Parents Issue Urgent Warning After Toddler Swallows 28 Magnets From Popular Toy

toddler swallows buckyballs magnets
Fox 31 News

As parents, we spend a lot of time making sure our kids don't swallow things they shouldn't -- small toys, our favorite pair of earrings, even the nickels and dimes they find at the bottom of our purse. Unfortunately, our constant vigilance doesn't always pay off. Sometimes it's the dangers we least expect that pose the biggest risks. Kyle and Elizabeth McBrien are issuing a warning to other parents after they say their toddler ended up in the hospital from swallowing popular toy magnets.


According to the couple, 2-year-old Ella was at home with her father when he stepped away for a few moments to use the bathroom. He says he came back to find his daughter had gotten ahold of some of Buckyballs -- stackable toy magnets -- from his desk. Knowing Ella had a habit of putting things in her mouth, the father was immediately concerned.

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Both parents took Ella to Children's Hospital Colorado, where doctors performed X-rays on the little girl and quickly spotted an astonishing 28 tiny magnets in her body.

child swallows buckyballs magnets
Fox 31 News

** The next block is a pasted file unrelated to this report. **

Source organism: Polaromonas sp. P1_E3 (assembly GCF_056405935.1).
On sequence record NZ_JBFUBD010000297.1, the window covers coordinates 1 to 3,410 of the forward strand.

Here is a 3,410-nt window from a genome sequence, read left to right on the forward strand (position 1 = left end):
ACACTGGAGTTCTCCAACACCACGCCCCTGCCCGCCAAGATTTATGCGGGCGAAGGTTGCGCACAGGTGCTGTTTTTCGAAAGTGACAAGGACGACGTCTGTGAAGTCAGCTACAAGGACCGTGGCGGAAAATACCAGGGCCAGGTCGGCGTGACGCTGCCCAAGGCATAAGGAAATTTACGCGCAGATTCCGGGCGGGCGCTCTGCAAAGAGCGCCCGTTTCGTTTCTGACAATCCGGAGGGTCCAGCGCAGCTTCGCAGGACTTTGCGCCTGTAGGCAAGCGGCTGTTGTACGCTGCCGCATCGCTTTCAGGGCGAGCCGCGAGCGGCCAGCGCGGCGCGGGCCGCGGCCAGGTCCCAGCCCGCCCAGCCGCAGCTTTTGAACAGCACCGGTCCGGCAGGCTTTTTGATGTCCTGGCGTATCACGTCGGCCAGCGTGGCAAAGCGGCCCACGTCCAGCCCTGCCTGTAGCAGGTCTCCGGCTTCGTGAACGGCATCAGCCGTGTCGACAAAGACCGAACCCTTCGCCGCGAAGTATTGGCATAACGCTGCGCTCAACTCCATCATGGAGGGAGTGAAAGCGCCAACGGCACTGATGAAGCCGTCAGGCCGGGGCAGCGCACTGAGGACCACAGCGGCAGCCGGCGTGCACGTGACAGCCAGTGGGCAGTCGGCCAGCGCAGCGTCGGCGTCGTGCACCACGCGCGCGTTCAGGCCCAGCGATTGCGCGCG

Because the toys she swallowed are magnetic, X-rays showed all of the toys had come together to form a small circle in the little girl's bowel.

"They were pinching [the] bowel and causing the early formation of a hole within the bowel by the time we got in there," Dr. Robert Kramer, co-medical director of the Digestive Health Institute and the director of endoscopy at Children's Hospital Colorado, told local Fox 31 News. 

Thankfully, after two different attempts, the physician was able to remove the items with a specialized endoscopy, and the little girl avoided surgery.


Buckyballs, which have also spawned several copycat toys, have only recently been released back onto the market after a two-year ban following multiple injuries caused by children's swallowing them. It's common for kids to put any kind of magnetic toy in their mouths, and unfortunately, not every case of a child's swallowing magnets ends well. Because it's so easy for the magnets to pinch and damage the bowel, many doctors are forced to remove actual pieces of the bowel due to these accidents.

"That can have very significant implications. In the worst cases there have been deaths associated with these [kinds of toys]," said Dr. Kramer.

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Two-year-old Ella is expected to make a full recovery, and her parents say she was up and playing only two hours after her endoscopy. "Huge relief, huge relief," her mom told Fox 31 News. "[To] see her now, she clearly doesn't look like she had two procedures last week."

Still, seemingly harmless magnets may be one toy that you want to keep far away from small kids.

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